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Five Birds

Years ago I bought my Fuji X100T. A great compact camera with a fixed 35mm lens (full frame equivalent). Before I made that purchase, I did a lot of browsing on the internet and read reviews. About the main reason that was decisive for this camera at the time was that I read somewhere that a fixed lens allows for more creativity. Instead of turning the zoom ring, you will have to move closer to or further away from the subject to achieve the desired composition. The idea is that this will make you much more conscious of the desired composition.

After using this camera quite intensively for years, I can fully agree with the above reasoning. I liked the Fuji X100T so much that I really thought I would never buy another camera again. Very occasionally I missed the opportunity to zoom in on a specific subject, but that happened so rarely that it didn't bother me at all and I was happy to take it for granted.

Fast forward to over six years ago. Then we moved to a beautiful place on the outskirts of Winterswijk. From the first week we immediately noticed that we are apparently not the only ones who feel at home in this environment. We regularly observe all kinds of birds and sometimes we see wildlife literally walking past the kitchen window. I soon realized that it would be great if I could photograph something of it. But...with 35mm you won't get very far, or better said close. After much deliberation, because it felt a bit like I was going to betray my X100T, I decided to buy the then newly released Fuji X-T4. Together with the Fujinon XF100-400mm and the XF1.4X teleconverter, I suddenly had about 840mm available to capture all this beauty.

Fantastic of course, but now that I have used this combination regularly for a few years to photograph birds, I can conclude that the telephoto zoom can never be big enough for these little guys. Because even with that thick 800mm I still have to crop quite often to squeeze out a nice close-up. Nevertheless, I really like this lens. And in addition, this combination of telephoto zoom and teleconverter, weighing over 1.5 kg, is also extremely acceptable to handle for a longer period of time or to carry around in the backpack.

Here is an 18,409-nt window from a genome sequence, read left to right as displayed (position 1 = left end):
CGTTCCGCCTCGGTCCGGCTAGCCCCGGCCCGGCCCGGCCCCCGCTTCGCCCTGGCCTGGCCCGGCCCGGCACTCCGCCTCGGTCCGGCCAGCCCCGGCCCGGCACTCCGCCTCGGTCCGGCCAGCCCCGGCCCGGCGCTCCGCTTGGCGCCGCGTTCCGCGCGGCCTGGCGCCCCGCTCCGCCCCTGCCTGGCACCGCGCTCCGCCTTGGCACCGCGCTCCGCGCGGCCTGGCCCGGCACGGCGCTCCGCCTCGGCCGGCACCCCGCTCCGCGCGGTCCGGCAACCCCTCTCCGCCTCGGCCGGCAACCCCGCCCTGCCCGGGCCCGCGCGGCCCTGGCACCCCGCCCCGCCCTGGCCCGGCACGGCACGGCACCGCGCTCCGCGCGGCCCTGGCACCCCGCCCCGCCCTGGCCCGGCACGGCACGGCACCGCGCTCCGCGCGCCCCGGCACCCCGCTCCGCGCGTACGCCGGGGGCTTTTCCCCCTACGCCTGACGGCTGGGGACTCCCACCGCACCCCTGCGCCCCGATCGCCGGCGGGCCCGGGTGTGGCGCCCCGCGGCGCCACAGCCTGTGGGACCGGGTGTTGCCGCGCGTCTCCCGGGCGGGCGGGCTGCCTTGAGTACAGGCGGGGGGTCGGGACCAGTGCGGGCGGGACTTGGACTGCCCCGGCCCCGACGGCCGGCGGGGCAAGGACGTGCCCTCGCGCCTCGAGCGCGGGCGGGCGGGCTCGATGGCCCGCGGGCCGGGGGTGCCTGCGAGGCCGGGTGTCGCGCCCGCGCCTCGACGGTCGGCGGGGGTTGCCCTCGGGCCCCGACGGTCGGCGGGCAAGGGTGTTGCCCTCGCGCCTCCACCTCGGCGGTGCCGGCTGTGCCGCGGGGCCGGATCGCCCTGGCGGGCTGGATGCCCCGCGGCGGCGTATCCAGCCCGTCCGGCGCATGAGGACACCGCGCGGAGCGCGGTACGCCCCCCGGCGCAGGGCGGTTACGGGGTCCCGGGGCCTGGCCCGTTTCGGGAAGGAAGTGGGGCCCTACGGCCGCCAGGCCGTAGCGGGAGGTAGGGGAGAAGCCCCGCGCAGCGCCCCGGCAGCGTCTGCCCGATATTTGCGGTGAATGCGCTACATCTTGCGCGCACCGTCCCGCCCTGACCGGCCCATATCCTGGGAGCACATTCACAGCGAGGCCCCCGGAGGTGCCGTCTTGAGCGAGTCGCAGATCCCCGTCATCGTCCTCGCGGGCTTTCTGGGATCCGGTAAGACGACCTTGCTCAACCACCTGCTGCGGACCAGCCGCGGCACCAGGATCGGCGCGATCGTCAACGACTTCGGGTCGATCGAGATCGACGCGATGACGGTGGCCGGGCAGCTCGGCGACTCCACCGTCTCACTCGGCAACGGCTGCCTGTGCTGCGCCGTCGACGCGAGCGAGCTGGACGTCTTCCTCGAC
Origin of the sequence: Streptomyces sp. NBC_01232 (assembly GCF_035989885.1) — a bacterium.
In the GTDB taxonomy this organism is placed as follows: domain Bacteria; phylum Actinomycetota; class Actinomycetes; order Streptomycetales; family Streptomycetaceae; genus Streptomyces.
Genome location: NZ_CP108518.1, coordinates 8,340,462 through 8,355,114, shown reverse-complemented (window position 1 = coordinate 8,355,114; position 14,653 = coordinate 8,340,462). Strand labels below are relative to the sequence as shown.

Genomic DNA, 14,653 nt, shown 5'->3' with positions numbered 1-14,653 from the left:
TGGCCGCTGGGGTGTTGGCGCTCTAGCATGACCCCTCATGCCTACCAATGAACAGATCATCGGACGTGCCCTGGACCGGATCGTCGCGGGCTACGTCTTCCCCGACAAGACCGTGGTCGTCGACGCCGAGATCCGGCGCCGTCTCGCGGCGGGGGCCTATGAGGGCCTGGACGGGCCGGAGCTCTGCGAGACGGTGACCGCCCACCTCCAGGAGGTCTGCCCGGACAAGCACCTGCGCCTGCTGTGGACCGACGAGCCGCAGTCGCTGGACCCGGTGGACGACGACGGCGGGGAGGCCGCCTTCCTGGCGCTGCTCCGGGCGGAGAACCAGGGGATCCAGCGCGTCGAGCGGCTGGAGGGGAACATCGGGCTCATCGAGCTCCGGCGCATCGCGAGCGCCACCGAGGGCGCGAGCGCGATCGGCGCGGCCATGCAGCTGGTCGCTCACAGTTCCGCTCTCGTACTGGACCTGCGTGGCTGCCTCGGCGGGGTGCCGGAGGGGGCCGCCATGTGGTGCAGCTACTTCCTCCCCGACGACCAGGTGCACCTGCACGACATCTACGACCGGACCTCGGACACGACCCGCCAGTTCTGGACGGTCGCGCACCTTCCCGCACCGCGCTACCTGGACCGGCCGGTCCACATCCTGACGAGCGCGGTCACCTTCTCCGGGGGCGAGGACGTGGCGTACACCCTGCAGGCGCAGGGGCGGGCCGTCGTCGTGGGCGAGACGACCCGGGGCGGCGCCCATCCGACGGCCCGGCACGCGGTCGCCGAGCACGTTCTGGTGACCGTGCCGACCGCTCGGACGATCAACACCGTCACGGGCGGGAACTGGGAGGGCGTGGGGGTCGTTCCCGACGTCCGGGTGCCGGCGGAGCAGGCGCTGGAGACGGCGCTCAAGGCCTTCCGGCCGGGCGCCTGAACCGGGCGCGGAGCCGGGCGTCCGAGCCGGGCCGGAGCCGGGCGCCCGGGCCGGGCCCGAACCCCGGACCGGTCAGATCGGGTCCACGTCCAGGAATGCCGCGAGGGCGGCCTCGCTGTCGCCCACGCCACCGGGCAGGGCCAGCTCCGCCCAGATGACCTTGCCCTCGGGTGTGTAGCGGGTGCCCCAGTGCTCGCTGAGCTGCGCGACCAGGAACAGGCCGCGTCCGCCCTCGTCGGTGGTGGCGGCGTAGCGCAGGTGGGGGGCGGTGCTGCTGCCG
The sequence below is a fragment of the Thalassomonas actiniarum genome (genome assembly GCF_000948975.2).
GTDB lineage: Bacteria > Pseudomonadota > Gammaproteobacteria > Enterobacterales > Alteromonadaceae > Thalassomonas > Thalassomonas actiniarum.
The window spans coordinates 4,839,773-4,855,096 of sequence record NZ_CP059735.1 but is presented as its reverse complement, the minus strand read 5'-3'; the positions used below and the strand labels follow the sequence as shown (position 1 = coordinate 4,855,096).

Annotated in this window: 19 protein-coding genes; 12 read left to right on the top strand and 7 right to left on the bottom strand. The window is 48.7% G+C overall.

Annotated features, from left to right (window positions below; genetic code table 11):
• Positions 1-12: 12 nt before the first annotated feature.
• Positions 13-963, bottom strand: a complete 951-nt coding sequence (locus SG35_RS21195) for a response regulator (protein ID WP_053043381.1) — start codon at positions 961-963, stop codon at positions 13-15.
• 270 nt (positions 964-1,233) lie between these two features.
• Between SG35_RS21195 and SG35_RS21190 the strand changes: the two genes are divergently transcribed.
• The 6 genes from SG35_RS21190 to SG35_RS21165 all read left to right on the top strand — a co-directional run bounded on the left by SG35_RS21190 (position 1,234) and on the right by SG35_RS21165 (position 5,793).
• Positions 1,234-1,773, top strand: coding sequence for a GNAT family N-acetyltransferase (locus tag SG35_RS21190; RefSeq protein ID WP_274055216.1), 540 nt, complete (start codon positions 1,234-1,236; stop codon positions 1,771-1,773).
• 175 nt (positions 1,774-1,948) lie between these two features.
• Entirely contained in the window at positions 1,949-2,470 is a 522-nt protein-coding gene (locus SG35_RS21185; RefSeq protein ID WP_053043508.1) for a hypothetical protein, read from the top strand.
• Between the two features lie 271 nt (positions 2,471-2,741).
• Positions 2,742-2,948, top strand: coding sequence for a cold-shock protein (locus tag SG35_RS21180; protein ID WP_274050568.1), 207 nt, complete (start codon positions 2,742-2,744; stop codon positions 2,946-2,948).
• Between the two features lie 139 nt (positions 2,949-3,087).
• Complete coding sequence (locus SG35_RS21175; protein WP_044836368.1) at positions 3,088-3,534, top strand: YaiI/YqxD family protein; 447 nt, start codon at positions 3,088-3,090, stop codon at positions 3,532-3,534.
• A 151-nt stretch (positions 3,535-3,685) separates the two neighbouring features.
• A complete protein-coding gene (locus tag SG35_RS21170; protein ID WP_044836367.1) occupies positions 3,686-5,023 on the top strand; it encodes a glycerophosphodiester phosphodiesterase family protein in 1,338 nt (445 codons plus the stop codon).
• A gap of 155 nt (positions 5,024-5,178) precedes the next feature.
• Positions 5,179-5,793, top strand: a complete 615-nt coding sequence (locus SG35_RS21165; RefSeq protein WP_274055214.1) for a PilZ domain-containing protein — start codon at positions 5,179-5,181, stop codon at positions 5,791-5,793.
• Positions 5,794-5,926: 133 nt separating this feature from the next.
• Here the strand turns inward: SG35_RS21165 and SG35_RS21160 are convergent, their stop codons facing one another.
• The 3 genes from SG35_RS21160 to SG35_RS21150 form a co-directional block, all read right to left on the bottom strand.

Below are five photos of birds that I took last summer. The first photo is of a red-backed shrike. My neighbor has designed a small plot in such a way that it is a perfect habitat for this bird. Not surprising that he was on cloud nine when he saw this brutal bird right there. I say brutal, because despite its cute 'zorro mask', this bird likes to impale its prey, including bumblebees and beetles, on sharp thorns to eat them later at an opportune moment.

I took all the remaining four photos in Groningen, when we stayed there for a few days with the camper van. The bird in the photo below is an avocet. How cool it is to capture a bird in close-up, so that you can sometimes literally count the feathers. Sometimes it is just as nice to give a bird or other animal more space in the photo, so that you get an idea of the natural environment in which it is located. This is also the case with this avocet, which is looking for a meal on this dried-out part of the Wadden Sea. His reflection in the water is of course the icing on the cake, which completes the photo for me.

When I was almost back to the camper early in the morning after a run, I passed two photographers who had their cameras with telephoto zooms ready on their tripods. After I inquired where their cameras were pointed, they pointed to the marsupial tit's nest. Wow, just a few feet from where I stood was a small but insane piece of craftsmanship. Naturally, I grabbed my camera as quickly as possible to try to capture this artist as well. Each time he emerged from the nest I had about a second before he flew away. Even though I don't really like it, this was the perfect opportunity to use the burst mode of the X-T4. I thought the photo below was the best of the series.

On the same part of the Wadden Sea where I observed the above avocet, I later saw this oystercatcher. Maybe he is looking for a suitable spot for a nest, who knows. What I particularly like about this photo are both the horizontal and vertical lines of those two dividers. These guide the viewer's gaze, as it were, through the entire photo, with the black and white bird with its red beak as an eye-catcher in between. Even though this wader is not on the red list, things are not going well for this species. That was the reason why 2023 was chosen as the year of the oystercatcher.

The photo below of a wood warbler is one of my all-time favorite bird photos to date. I waited for at least half an hour before he even showed himself briefly in the dense reeds. And even then it was quite difficult to get this bird properly and sharply in the viewfinder. Ultimately, my patience yielded the photo below. It is not just the bird's posture and the fact that it is just turning its tune that appeals to me. But I also think the blurred reeds and leaves in the foreground, which serve as a natural frame, give the photo a nice 'touch'.


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